“This is not something that came up during the hearings,” Murkowski said. “The hearings are now over. And if there is real substance to this, it demands a response.”

Ford revealed her identity on Sunday in The Washington Post after Sen. Dianne Feinstein (D-Calif.) confirmed on Thursday that she was in possession of a letter accusing Kavanaugh of sexually assaulting a woman in his high school years. Ford alleges that Kavanaugh was “stumbling drunk” at a party in the 1980s when he pinned her to a bed, groped her, ground his body against hers and attempted to pull off her clothing. 

Kavanaugh has denied the allegations. 

Senate judiciary committee Chairman Chuck Grassley (R-Iowa) said Sunday he was working on setting up bipartisan calls to keep Kavanaugh’s confirmation on track.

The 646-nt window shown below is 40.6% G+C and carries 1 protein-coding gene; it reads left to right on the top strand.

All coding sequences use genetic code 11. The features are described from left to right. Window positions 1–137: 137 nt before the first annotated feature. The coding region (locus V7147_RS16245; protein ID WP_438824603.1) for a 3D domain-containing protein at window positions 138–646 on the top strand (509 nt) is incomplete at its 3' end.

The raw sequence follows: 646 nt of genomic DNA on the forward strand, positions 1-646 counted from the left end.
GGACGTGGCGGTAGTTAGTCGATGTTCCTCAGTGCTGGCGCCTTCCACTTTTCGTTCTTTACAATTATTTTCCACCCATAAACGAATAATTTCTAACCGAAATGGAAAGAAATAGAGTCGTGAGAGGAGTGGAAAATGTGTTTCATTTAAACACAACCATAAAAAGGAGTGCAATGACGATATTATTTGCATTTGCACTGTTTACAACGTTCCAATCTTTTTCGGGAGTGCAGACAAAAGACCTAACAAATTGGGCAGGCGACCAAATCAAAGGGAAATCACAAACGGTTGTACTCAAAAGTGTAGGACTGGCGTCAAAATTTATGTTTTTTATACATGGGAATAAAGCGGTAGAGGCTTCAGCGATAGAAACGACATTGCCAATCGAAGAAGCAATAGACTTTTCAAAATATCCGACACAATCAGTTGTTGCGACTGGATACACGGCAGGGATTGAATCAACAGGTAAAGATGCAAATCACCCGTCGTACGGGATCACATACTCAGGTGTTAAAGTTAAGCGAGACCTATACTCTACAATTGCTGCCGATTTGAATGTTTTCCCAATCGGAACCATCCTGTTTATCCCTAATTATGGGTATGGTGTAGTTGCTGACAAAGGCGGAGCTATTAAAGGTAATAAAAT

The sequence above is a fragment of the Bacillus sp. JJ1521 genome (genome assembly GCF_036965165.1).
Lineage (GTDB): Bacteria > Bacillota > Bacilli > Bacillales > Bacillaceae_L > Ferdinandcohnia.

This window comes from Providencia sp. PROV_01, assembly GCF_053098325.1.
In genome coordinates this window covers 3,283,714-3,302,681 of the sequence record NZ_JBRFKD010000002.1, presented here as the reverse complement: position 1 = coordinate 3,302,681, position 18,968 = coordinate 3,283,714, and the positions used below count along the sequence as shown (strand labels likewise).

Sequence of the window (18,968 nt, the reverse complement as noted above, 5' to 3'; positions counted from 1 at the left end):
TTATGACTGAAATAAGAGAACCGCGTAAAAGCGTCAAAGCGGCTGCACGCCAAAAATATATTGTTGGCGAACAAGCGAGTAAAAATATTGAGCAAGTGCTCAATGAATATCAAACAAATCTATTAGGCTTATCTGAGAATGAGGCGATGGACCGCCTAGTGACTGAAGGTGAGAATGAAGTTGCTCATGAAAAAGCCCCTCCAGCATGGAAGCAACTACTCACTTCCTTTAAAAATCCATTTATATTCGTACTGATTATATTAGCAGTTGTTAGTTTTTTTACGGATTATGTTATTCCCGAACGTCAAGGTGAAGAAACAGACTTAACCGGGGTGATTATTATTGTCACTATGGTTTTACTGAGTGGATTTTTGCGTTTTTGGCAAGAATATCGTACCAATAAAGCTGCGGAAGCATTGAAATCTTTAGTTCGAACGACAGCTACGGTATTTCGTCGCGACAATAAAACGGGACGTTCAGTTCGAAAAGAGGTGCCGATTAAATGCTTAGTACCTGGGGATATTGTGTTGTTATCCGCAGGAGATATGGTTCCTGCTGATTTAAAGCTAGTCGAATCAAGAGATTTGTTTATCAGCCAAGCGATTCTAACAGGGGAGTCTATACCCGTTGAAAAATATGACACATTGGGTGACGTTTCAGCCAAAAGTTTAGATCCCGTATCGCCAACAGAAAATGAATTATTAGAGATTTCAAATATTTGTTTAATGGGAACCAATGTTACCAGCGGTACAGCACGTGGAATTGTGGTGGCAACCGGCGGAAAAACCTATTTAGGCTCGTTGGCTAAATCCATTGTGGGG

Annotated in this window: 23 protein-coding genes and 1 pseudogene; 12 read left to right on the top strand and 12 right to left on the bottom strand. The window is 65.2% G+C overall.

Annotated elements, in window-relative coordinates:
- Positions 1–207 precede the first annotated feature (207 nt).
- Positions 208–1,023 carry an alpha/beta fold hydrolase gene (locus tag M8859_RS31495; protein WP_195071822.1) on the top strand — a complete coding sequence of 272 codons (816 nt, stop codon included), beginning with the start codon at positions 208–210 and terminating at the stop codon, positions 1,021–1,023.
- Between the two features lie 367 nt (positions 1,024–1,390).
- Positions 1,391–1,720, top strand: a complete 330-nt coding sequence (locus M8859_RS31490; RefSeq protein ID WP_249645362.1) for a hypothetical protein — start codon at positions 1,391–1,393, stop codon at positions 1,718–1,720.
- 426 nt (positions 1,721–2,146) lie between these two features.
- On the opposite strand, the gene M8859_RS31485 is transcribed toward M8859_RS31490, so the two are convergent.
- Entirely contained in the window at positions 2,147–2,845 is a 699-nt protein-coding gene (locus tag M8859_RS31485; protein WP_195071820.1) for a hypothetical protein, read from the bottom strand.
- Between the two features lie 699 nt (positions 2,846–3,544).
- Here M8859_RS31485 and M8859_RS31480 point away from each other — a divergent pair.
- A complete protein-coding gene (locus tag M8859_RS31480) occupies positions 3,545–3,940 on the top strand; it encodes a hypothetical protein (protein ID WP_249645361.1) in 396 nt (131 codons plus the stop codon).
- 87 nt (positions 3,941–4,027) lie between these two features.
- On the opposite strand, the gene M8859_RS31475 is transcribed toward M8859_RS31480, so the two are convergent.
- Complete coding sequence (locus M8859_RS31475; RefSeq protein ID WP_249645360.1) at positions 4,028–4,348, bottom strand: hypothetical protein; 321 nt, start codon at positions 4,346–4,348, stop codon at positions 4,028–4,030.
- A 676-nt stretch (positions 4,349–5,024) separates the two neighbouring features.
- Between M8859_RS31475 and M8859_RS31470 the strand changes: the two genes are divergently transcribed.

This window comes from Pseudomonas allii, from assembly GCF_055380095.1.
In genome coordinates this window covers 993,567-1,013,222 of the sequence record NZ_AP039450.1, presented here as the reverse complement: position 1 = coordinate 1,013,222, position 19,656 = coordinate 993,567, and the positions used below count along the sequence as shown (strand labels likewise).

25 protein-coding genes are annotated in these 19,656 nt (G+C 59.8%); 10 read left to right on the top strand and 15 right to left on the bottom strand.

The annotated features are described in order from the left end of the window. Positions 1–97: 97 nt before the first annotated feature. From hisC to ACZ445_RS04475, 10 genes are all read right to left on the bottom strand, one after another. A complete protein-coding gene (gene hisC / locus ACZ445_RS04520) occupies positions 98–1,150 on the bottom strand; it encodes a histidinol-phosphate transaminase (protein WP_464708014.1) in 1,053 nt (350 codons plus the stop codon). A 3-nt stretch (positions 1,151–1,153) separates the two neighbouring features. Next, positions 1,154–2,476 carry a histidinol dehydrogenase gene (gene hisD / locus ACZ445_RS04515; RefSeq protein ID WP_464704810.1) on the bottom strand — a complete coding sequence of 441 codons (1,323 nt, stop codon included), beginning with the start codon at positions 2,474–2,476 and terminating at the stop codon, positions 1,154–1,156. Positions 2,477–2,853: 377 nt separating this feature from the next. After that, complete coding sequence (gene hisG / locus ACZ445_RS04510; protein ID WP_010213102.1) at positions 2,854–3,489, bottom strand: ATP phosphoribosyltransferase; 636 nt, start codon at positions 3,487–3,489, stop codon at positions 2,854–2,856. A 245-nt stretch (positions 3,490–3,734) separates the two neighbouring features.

Grassley’s office said it was working to hold calls alongside Feinstein, the top Democrat on the committee, to speak with Kavanaugh and Ford.

“The Chairman and Ranking Member routinely hold bipartisan staff calls with nominees when updates are made to nominees’ background files,” Grassley’s office said in a statement. “Given the late addendum to the background file and revelations of Dr. Ford’s identity, Chairman Grassley is actively working to set up such follow-up calls with Judge Kavanaugh and Dr. Ford ahead of Thursday’s scheduled vote.” 

Sen. Lindsey Graham (R-S.C.), another member of the judiciary committee, said he shared Grassley’s concerns about the timing of the accusations, but noted that he would be willing to listen to Ford if she “wished to provide information to the committee.” 

Sen. Bob Corker (R-Tenn.), who is not on the committee, echoed Flake’s sentiments. He told Politico he doesn’t believe there should be a vote without Ford’s testimony.

Corker added that if Ford “does want to be heard, she should do so promptly.”